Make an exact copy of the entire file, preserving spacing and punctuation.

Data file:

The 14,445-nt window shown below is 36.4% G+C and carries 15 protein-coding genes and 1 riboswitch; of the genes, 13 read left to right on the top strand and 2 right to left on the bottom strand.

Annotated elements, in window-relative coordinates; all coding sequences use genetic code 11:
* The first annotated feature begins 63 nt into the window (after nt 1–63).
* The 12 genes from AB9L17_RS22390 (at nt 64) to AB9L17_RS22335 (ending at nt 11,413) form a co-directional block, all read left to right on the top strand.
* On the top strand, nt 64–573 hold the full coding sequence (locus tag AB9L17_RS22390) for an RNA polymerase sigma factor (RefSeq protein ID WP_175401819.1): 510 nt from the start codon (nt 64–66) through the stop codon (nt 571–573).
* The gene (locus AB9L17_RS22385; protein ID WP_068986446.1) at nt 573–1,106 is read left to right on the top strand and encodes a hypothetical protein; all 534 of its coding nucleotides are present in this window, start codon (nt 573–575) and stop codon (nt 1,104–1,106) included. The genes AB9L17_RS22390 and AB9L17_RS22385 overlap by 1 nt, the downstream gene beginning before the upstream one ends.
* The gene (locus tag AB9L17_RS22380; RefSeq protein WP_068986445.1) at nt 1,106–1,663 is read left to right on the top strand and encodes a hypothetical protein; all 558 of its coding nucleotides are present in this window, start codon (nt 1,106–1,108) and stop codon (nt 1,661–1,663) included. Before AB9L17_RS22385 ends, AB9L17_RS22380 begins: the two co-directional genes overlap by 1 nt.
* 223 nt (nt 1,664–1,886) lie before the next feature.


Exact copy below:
The 14,445-nt window shown below is 36.4% G+C and carries 15 protein-coding genes and 1 riboswitch; of the genes, 13 read left to right on the top strand and 2 right to left on the bottom strand.

Annotated elements, in window-relative coordinates; all coding sequences use genetic code 11:
* The first annotated feature begins 63 nt into the window (after nt 1–63).
* The 12 genes from AB9L17_RS22390 (at nt 64) to AB9L17_RS22335 (ending at nt 11,413) form a co-directional block, all read left to right on the top strand.
* On the top strand, nt 64–573 hold the full coding sequence (locus tag AB9L17_RS22390) for an RNA polymerase sigma factor (RefSeq protein ID WP_175401819.1): 510 nt from the start codon (nt 64–66) through the stop codon (nt 571–573).
* The gene (locus AB9L17_RS22385; protein ID WP_068986446.1) at nt 573–1,106 is read left to right on the top strand and encodes a hypothetical protein; all 534 of its coding nucleotides are present in this window, start codon (nt 573–575) and stop codon (nt 1,104–1,106) included. The genes AB9L17_RS22390 and AB9L17_RS22385 overlap by 1 nt, the downstream gene beginning before the upstream one ends.
* The gene (locus tag AB9L17_RS22380; RefSeq protein WP_068986445.1) at nt 1,106–1,663 is read left to right on the top strand and encodes a hypothetical protein; all 558 of its coding nucleotides are present in this window, start codon (nt 1,106–1,108) and stop codon (nt 1,661–1,663) included. Before AB9L17_RS22385 ends, AB9L17_RS22380 begins: the two co-directional genes overlap by 1 nt.
* 223 nt (nt 1,664–1,886) lie before the next feature.